Can Christie dance his way to the White House?

June 17, 2014

New Jersey governor (and UD grad) Chris Christie officially announced last week that he is running for president.

The announcement - made without the usual family and supporter lineups typical of such affairs - included only “The Tonight Show” host Jimmy Fallon, with whom he did a brief but remarkable “Evolution of Dad Dancing” performance.

It also included no promises, vision, policy statements or indeed words of any kind, though it did end with the “Sorry, the Bridge Is Closed” dance, a number Christie himself made famous.

I say this only somewhat facetiously. There’s no way a man would put himself through that unless he still had the fire in his belly, which in Christie’s case is quite substantial, though he has slimmed down.

He also danced pretty well. Good enough to be president? We’ll have to see. But he managed to joke about the bridge incident and direct attention away from other problems.

Good news for conservatives

Though they might not see it that way, conservatives, especially gun owners, can take comfort in the recent standoff between the federal government and Cliven Bundy, who refuses to pay fees for allowing his cattle to graze on public lands.

The federal government demanded payment. Bundy said no. Armed followers of Bundy showed up in support. And, before long, the government backed off, no doubt fearing another Waco-style fiasco that would be captured on video and turned into a 24/7 cable news extravaganza.

(One of the reasons the government did back off was because a video of Bundy’s son getting tasered did go viral.)

The incident shows why gun owners need not fear the federal government seizing their firearms. First, no American president would order such a thing. Second, no American Army would follow such an order.

And third, even if you don’t accept the first two, the ubiquity of video cameras and the power of cable news and the internet would turn even the most modest attempt into a political disaster.

Not only would the federal government be unable to disarm America, as some fear, it couldn’t disarm Sussex County. Or Milton. Or even a single household. At the first sign of trouble in this imaginary scenario, the government would back off.

Here’s some more good news for conservatives. The so-called mainstream media isn’t quite as liberal as people think. Otherwise, they would have made more of the most under-reported fact concerning the recent ambush of two police officers and the subsequent murder of a Walart shopper.

The shopper, armed with a gun, confronted the shooters. He was brave, but he wound up dead.

Good news for liberals

Though they might not see it this way, liberals can take some comfort in the loss of House Majority Leader Eric Cantor, a Republican from Virginia.

Liberals often fear conservatives will outspend them during elections. Though money remains important, Cantor’s loss to former political nobody Dave Brat shows it doesn’t quite mean everything either.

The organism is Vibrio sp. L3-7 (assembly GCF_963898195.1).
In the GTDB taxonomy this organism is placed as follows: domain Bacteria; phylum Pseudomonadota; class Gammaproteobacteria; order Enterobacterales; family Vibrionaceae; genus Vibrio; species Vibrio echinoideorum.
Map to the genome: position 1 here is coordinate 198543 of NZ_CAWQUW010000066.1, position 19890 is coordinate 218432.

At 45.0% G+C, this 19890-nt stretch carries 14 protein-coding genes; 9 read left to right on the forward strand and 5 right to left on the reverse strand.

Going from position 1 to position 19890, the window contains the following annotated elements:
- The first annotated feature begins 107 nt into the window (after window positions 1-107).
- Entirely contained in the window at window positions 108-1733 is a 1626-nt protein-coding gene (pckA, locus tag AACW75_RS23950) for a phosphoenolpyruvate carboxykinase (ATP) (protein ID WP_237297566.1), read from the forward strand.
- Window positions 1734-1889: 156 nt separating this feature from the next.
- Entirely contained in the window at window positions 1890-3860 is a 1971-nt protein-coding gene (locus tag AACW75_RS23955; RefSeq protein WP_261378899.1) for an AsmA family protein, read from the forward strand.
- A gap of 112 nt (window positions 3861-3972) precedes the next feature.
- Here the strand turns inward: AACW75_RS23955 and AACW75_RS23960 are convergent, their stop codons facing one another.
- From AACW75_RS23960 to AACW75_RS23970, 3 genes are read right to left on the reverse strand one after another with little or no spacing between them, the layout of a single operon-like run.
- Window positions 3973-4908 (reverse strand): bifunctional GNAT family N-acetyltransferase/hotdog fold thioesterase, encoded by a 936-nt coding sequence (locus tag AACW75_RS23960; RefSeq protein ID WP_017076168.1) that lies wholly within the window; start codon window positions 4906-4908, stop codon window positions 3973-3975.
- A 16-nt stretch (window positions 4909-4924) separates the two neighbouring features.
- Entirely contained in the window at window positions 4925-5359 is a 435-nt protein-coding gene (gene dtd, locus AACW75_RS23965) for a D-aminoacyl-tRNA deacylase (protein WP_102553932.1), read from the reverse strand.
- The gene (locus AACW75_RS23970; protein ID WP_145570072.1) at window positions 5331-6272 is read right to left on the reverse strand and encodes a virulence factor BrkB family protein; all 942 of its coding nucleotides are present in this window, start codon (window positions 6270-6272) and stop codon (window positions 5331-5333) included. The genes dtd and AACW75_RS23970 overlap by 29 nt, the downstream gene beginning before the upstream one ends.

It was often reported that Cantor’s campaign spent more money at steakhouses than Brat spent on his entire campaign. But here’s another amazing statistic.

Cantor’s campaign blew through around $5 million; Brat’s scraped by on about $200,000. That means Cantor spent around $173 per vote, which must be some kind of record, especially for a losing contest. Brat got by on a meager $5.53 per vote.

Cantor could have handed voters one-hundred-dollar bills and still had enough money for a sizable media campaign. In Delaware, I hear they used to buy votes for five bucks and a half pint of whisky.

Yes, Cantor might have been called out for flagrant vote-buying, but, after all, the U.S. Supreme Court equates money with speech. Why shouldn’t candidates be allowed to have crisp new Benjamins do their talking for them directly? They’d just be cutting out the middlemen.

Question of the week

Who’s more in need of help? On the one hand, you’ve got young people just out of college who are loaded with student debt but have poor job prospects because their elders wrecked the economy.

On the other hand, you’ve got wealthy, well-established older folks.

That’s easy; the wealthy old people. They can afford to hire lobbyists to protect their tax breaks.

Last week a bill that would have allowed young people to refinance their student debt at lower interest rates failed in the Senate. They would have been able to lower their monthly payments, freeing up money they could spend on the necessities of life. This in turn would stimulate the economy. It’s a no-brainer.

Except, of course, for one problem. Paying for the measure would have meant ending some tax breaks for the wealthy. That was too high a price. Republicans killed the bill (though three GOP members did vote for it).

Young people, through no fault of their own, are struggling because of a Great Recession they didn’t create. We could have helped them, but as a nation we turned our backs on our own children. It’s shameful.

  • Accomplished writers appear in the Politics column every Tuesday on a rotating basis to explore the dynamic world of politics at the local, county, state, national and world levels.